THE BEST GRAVEL WHEELS 2023
Summary: After riding and comparing gravel wheels at three price levels, I selected the Corima G30.5 (available here from a store I recommend) the Best Performer among carbon gravel bike wheels.
Gravel wheels are a relatively new breed of wheelsets for riding dirt and gravel roads and trails. Even with the same gravel tires, a good set of gravel bike wheels will give you better speed, control, handling, confidence, comfort, and enjoyment than road bike wheels on all of those unpaved surfaces we now call “gravel”.
Of course, all gravel wheelsets are not created equally. The best ones have wide, carbon rims, are light and engage quickly, and cost a lot but can double as climbing or all-around wheels on our road bikes. By contrast, those that come with new gravel bikes are usually heavy, aren’t very responsive, climb poorly, and will generally hold us back from getting all the performance and pleasure we want when we ride gravel.
And then there are many gravel bike wheelset choices in between that may fit how we ride dirt and gravel roads or cost closer to what we want to spend.
For this review, I tested gravel bike wheels at three different performance and price levels to come up with recommendations that serve different rider profiles and budgets.
WHAT YOU NEED TO KNOW ABOUT GRAVEL WHEELS
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THE EMERGENCE OF GRAVEL BIKE WHEELS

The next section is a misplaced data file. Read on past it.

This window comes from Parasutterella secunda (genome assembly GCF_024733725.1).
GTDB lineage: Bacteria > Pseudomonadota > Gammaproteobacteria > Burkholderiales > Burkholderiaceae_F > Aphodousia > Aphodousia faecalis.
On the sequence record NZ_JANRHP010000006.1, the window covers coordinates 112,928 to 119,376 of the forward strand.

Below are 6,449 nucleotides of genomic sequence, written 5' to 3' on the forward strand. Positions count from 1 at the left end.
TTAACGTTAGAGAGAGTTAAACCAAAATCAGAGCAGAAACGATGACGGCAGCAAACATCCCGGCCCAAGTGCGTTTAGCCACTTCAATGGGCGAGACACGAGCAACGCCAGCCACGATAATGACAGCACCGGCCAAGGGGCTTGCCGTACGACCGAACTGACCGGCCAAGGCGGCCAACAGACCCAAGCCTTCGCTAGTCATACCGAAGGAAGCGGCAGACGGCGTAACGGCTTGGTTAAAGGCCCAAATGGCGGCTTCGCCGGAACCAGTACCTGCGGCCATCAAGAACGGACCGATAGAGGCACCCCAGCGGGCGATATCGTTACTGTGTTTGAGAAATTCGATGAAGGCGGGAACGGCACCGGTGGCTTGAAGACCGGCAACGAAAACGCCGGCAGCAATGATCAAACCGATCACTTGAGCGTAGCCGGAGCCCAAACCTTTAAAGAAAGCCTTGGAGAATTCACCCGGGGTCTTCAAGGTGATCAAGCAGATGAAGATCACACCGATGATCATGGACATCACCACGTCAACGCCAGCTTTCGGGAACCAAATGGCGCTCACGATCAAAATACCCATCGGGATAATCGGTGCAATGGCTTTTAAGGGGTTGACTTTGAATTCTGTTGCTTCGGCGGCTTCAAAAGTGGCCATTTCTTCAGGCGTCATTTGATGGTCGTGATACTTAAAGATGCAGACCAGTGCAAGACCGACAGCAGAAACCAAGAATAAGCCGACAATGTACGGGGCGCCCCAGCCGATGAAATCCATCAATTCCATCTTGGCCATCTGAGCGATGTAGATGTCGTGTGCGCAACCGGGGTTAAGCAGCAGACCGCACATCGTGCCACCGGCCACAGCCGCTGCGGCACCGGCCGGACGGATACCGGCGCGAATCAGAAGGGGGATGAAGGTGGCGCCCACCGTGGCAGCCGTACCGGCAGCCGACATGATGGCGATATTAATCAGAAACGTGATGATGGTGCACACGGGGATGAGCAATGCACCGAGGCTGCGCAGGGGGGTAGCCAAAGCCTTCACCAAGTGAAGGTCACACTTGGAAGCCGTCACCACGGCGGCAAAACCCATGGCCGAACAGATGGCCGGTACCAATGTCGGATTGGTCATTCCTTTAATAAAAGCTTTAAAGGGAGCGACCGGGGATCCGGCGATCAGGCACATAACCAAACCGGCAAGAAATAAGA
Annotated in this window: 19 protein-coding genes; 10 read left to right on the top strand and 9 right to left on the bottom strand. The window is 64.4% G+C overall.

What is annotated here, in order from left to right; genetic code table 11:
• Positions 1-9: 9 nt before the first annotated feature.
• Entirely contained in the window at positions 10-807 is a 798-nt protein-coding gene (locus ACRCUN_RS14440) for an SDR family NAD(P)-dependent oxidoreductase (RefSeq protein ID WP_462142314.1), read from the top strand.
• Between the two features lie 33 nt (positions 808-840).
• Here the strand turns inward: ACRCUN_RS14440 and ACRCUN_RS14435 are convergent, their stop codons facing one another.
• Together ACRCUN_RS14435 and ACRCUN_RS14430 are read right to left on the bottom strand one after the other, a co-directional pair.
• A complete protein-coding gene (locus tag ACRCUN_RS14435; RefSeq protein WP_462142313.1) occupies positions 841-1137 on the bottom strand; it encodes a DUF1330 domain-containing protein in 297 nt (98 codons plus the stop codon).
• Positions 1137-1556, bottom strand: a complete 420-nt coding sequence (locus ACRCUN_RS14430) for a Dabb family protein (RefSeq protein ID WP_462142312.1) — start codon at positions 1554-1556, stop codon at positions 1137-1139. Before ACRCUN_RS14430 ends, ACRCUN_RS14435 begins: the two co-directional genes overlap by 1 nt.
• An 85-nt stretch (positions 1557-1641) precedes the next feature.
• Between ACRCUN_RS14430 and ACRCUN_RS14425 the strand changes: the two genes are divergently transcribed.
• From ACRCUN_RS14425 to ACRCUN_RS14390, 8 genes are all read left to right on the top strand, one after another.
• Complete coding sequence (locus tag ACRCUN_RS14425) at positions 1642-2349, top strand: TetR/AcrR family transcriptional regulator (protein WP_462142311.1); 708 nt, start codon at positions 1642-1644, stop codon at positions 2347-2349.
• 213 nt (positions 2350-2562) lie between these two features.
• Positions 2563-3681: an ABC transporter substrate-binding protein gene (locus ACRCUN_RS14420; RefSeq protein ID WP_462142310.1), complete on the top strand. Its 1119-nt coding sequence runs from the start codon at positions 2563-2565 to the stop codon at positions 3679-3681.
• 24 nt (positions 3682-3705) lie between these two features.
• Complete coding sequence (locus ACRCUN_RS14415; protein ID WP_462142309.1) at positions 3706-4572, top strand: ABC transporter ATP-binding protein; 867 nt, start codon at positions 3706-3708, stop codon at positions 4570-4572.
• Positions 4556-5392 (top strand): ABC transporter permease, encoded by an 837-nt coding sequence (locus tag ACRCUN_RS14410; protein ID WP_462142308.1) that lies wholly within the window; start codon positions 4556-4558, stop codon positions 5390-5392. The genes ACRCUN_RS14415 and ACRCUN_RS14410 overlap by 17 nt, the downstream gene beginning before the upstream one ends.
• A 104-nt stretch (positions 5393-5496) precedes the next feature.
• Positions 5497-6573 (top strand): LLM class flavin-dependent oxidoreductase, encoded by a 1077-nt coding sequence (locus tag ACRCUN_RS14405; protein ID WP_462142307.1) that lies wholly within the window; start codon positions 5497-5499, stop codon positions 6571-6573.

Over the last few years, we’ve taken to calling unpaved roads and many trails “gravel”, started using various types of “gravel tires” for different classes of “gravel surfaces”, and been putting them on a range of what we now call “gravel wheels”.
Road cyclists used to mount cyclocross clincher tires on a durable set of alloy road wheels to ride those same gravel surfaces. Not ideal but that or a mountain bike were their only options.
Today, the best 700c alloy and carbon gravel bike wheels have 23 to 25mm wide internal rim widths. The best 650b gravel bike wheels measure 26-28mm wide internally.
For me, these widths are what defines “gravel wheels” and meaningfully separates the performance you get from them with what you’ll experience on road bike wheels that are 17 to 21mm wide on the inside, even when both use gravel tires.
With a gravel wheelset mounted with 35-45mm wide gravel tires, you can lower your tire pressure more than you would with road wheels that have narrower internal widths.
Lower pressures will give you better control of your bike because your tires stay in contact with the surface more. You’ll enjoy better comfort as your tires and wheels soak up more of the energy from the uneven dirt and gravel roads you are riding and as your body absorbs less of it.
Wider internal and external rim widths, typically 30-32mm wide, on a gravel bike wheelset will also support the tire sidewalls better than on narrower, rim brake wheels. This will make the tire profiles more vertical and less rounded like a lightbulb. Better support will give you superior handling when you make a turn on loose or packed surfaces and also when you move back and forth across a gravel road for a better line.
Superior handling will also improve your confidence on those consistently changing surfaces that are part of the challenge and fun of riding gravel. Improved confidence will also naturally lead to you riding faster or at least enjoying yourself more at lower speeds.
Adding it all up, using gravel wheels on gravel surfaces will give you better control, comfort, handling, confidence, speed, and enjoyment than road wheels with the same gravel tires.
That’s real performance improvement in a lot of areas.